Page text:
It is important that each physician remember they do not solely bear the burden for their patients’ spiritual health. To feel that way would be to put us in the place of God — a job that none of us is qualified for. We are given the unique privilege of entering into a sacred part of our patients’ lives through each medical encounter. It is of necessity that we remain humble and truly grateful to be a part of their journey. We must realize our limitations and remember that we are a part of a greater body. The physician should know the spiritual resources of the community and of the local chaplain services where he practices. Often difficult theological questions arise that are beyond the expertise of the physician. In those instances, patients are often better helped by others who are excellently prepared to handle difficult issues. It also should be an encouragement to us to continually deepen our understanding of spiritual issues and to grow in the wisdom and knowledge of such things. We should work to develop ways to articulate our faith through an ethic of love and caring. Let us always remember that the apostle Peter said that, “We should always be prepared to give a reason for the hope that is within us.“
Notes from the CMDA Ethics Statement: Sharing Faith in Practice
“The Saline Solution” - A CMDA resource, provides enhanced understanding of the issues presented in this article. It is a very helpful tool for any physician wishing to learn more about sharing Christ in their practice and we would highly recommend it.
Walt Larimore, MD, writes a helpful article addressing many of the issues in The American Family Physician, “Providing Basic Spiritual Care for Patients: Should It Be the Exclusive Domain of Pastoral Professionals?” See: http://www.aafp.org/afp/2001/0101/p36.html
Al Weir, MD, provides beneficial and compassionate ideas on the integration of faith and medicine in his article in The Community Oncologist, “Where faith and medicine meet.” See: http://www.communityoncology.net/journal/articles/0306372.pdf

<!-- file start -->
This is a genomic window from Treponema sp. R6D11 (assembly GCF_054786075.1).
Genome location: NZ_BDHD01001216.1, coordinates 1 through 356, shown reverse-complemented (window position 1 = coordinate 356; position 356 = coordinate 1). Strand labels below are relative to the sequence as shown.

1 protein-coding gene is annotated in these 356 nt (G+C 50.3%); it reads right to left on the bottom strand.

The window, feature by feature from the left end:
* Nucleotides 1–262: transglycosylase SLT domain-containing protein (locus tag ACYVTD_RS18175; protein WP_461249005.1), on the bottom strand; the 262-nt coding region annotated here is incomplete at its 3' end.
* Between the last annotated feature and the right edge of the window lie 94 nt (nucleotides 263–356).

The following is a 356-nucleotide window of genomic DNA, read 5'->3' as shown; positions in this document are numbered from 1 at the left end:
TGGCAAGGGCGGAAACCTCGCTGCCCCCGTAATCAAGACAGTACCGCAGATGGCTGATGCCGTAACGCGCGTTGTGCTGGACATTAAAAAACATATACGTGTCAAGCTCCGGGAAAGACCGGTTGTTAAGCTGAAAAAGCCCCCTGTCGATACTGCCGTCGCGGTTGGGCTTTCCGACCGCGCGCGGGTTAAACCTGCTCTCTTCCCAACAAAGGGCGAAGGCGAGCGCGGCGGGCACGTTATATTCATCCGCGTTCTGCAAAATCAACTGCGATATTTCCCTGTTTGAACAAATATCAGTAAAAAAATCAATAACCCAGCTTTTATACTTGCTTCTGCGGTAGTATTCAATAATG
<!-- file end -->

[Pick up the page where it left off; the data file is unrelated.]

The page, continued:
Farr A. Curlin, MD, Daniel E. Hall, MD, MDiv, Journal of General Internal Medicine (2005: 20): 370-374. “Strangers or Friends? A Proposal for a New Spirituality-In-Medicine Ethic.” This is an extremely insightful article proposing that physicians can “engage patients regarding religious concerns guided by an ethic of moral friendship that seeks the patient’s good through wisdom, candor, and respect.” Highly recommended for the physician seeking to understand where some of the dissenting arguments have been raised. They briefly discuss, as have other authors, that “moral neutrality is not possible.” We agree and feel that refusal to be authentic and open with patients regarding spiritual matters can convey a “moral and ethical message” that can be antithetical to the goals of patient care and to both our personal and professional ethics. The professional boundaries that many commentators would set are both artificial and disingenuous. Spiritual and religious preferences inform most decisions patients are faced with and the thoughtful physician should be able to discern and communicate ethically and sensitively with his patients as needed.
ABOUT THE AUTHORS
Samuel Hensley, MD, serves as Bioethics Consultant to Mississippi Baptist Medical Center. He is on the Board of Directors of Matthew 25:40 Ministries, an outreach to the elderly in Chicago. He is also a member of the Executive Committee of the local campus-based chapter of CMDA and has served on the CMDA National Ethics Commission. Dr. Hensley received his MD from West Virginia University in 1979, completed a Residency in Anatomic and Clinical Pathology in 1983 at Wilford Hall in San Antonio, and a Fellowship in Neuropathology at the Armed Forces Institute of Pathology in 1985. He received a Master’s Degree in Christian Thought and Ethics from Trinity Evangelical Divinity School, where he now serves as a Fellow with the Center for Bioethics and Human Dignity in Deerfield, IL.
Elizabeth Hensley, MD, received her medical degree from The University of Mississippi. Her work experience has included private clinical practice in pediatrics, public health, and corporate administrative work. She has served on the CMDA National Ethics Committee and works on the local level teaching and mentoring students in the CMDA chapter in Jackson, MS. She is also a Fellow with the Center for Bioethics and Human Dignity in Deerfield, IL. Along with her husband, Sam, she has taught and coordinated an elective course in bioethics for senior medical students at the University of Mississippi Medical Center.